The Turkish Tragicomedy of Errors
By: Michael Radu
FrontPageMagazine.com | Wednesday, April 02, 2003
After tortuous months of surprises and confusing signals from Ankara, which have brought U.S. relations with one of its most loyal allies to their lowest point in decades, Secretary of State Colin Powell will finally visit Turkey on April 2. State Department spokesman Richard Boucher said Powell would discuss with Turkish officials Turkey's possible sending of troops into northern Iraq, the war on terror, Cyprus, and other U.S.-Turkish relations issues. On the eve of his trip, the signals from Turkey are more confusing than ever. How did relations devolve so rapidly?
The short answer is timing. The war on Iraq and the dramatic but still incomplete change in Turkish politics are unfortunately occurring simultaneously, and both sides, with the Turks in the lead on this, have misjudged and misunderstood each other.
The election of the Justice and Development Party (AKP) led by Prime Minister Recep Tayyip Erdogan by an overwhelming vote in November 2002-the first time in decades that a Turkish party obtained a crushing majority in Parliament-was seen as a radical rejection of a corrupt establishment, rather than an endorsement of the Islamist origins of the AKP. Erdogan himself symbolizes the AKP's own transformation. A former mayor of Istanbul who was jailed for Islamist speeches a few years back, he was constitutionally prevented from running for Parliament until his party's winning the majority in November led to a constitutional change. He has since received 84% of the vote in a by-election earlier in March.
Between November 2002 and the by-election, Abdullah Gul (now foreign minister) was officially in charge, while Erdogan was the de facto decision maker. Adding to the confusion was the fact that almost none of the AKP member had any previous parliamentary, let alone ministerial, experience. In the confusion, the parliamentary vote on permitting the deployment of some 60,000 U.S. troops into northern Iraq through Turkey missed the required majority by three votes.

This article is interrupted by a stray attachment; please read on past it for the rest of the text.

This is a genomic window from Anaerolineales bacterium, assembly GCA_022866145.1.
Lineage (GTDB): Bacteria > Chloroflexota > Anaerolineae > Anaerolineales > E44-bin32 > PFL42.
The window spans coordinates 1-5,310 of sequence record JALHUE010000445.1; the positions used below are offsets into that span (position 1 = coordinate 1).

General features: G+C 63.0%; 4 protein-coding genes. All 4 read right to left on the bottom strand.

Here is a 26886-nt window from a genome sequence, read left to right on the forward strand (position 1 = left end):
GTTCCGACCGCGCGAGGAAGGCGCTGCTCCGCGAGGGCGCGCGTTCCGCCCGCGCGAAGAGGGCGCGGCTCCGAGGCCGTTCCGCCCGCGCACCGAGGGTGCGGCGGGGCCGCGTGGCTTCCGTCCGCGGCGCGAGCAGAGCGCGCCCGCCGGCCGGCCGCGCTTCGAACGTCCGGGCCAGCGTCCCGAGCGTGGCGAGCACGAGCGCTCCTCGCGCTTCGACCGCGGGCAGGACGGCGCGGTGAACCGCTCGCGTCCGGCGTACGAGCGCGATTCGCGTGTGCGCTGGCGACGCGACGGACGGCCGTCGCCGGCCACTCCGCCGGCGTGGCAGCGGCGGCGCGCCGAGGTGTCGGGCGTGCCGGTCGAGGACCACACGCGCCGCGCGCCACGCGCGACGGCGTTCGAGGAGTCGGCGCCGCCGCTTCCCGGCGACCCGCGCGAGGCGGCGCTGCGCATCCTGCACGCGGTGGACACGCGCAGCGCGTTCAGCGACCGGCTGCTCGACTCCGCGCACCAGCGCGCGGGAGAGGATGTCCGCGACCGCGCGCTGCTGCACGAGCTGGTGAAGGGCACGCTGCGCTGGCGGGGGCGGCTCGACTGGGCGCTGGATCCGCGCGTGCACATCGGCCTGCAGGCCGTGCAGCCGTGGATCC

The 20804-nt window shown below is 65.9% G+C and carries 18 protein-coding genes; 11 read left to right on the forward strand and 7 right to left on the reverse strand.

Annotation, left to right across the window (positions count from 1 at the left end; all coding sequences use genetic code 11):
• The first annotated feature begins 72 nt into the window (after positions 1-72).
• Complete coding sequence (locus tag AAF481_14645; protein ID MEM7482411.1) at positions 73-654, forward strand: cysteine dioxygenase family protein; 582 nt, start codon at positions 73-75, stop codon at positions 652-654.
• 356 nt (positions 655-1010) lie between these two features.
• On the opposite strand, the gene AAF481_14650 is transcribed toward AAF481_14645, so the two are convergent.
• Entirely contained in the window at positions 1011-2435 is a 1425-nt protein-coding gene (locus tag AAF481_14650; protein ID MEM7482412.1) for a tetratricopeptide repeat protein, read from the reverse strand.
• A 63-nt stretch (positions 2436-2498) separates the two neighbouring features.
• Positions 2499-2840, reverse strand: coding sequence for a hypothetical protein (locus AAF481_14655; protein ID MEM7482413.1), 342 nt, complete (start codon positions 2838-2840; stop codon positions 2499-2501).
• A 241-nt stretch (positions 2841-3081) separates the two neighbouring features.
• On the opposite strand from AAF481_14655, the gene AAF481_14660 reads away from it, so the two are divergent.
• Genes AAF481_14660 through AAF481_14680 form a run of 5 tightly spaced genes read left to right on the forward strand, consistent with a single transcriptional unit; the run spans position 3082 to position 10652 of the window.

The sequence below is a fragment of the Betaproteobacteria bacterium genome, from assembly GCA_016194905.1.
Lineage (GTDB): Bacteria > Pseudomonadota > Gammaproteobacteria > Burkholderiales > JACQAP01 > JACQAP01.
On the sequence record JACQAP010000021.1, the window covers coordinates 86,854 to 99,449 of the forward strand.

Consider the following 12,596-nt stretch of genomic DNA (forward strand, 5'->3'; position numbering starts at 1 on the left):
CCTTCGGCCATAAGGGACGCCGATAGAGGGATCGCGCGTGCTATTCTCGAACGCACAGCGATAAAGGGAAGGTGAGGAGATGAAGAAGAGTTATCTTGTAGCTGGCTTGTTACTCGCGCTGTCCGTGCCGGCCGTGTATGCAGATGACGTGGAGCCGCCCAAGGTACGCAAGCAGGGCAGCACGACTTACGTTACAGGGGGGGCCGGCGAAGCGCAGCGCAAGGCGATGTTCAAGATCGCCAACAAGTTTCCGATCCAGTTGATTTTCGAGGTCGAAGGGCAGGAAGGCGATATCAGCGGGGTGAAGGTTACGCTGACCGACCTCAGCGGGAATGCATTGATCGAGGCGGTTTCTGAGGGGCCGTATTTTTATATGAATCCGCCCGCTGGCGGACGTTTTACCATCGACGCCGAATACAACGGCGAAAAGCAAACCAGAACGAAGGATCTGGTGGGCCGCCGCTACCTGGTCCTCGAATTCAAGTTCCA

Erdogan was somehow certain that the vote would be easy. His AKP was officially in favor of the American deployment, and Erdogan allowed AKP deputies to vote free from party discipline. A large number of the deputies simply voted against it - a few because of their Kurdish separatist feelings, some because …they could…. The opposition CHP (Republican People's Party - Ataturk's old organization) , for whom opposition seems to simply mean all out obstruction, also voted no on the ballot. Considering the security issue at hand, that was quite unusual, but significant for the general change Turkey is going through.
President Ahmet Necdet Sezer acted as a potent free agent against the ruling party, fervently lobbying against the deployment. The military, which traditionally and constitutionally has a decisive say on security matters, kept quiet-at least until after the vote, which discredited a government they never liked anyway given its Islamist roots. Chief of General Staff Gen. Hilmi Ozkok then came forward and publicly stated that Turkey had only two unpleasant choices, supporting the U.S. or not, but not supporting it was the worse of the available choices. For the military (to the extent one can talk of "the military" given how divided, and quite unusually. they are now), the idea seems to be to give the AKP enough rope to hang itself with, so as to be able to accuse it of incompetence and endangering Turkey's security. The strategy is not unlike that of the discredited , old Istanbul political, economic, and elite establishment, which wants to redress its humiliating defeat in November.
But what of the polls CNN cites, which find that 90% of Turks oppose the war? Reading carefully, one sees that the very same people who overwhelmingly oppose the war (mostly for economic reasons) also gave Erdogan, a supporter of U.S. deployment, 84% of the vote in the largely Kurdish (hence particularly antiwar) Siirt district; and the equally pro-U.S. military still has a 70% approval rating, still making it the most respected institution in the country. More seasoned leadership could still have won the day, were Turkey's leaders willing and able to put the nation's larger interests ahead of mob emotions (as Tony Blair or José Maria Aznar were), but obviously this is beyond the reach of the AKP and Erdogan.
In fact, the AKP is largely the party of small merchants from the provinces and metropolitan slums, something the Istanbul elites never miss an opportunity to mention. It has only a limited understanding of security and wider regional or international politics, and the secularists among the Foreign Ministry bureaucracy and military-the natural advisers on such matters-mistrust it. Concerned to what degree the AKP has a hidden Islamist agenda, they are not inclined to help it.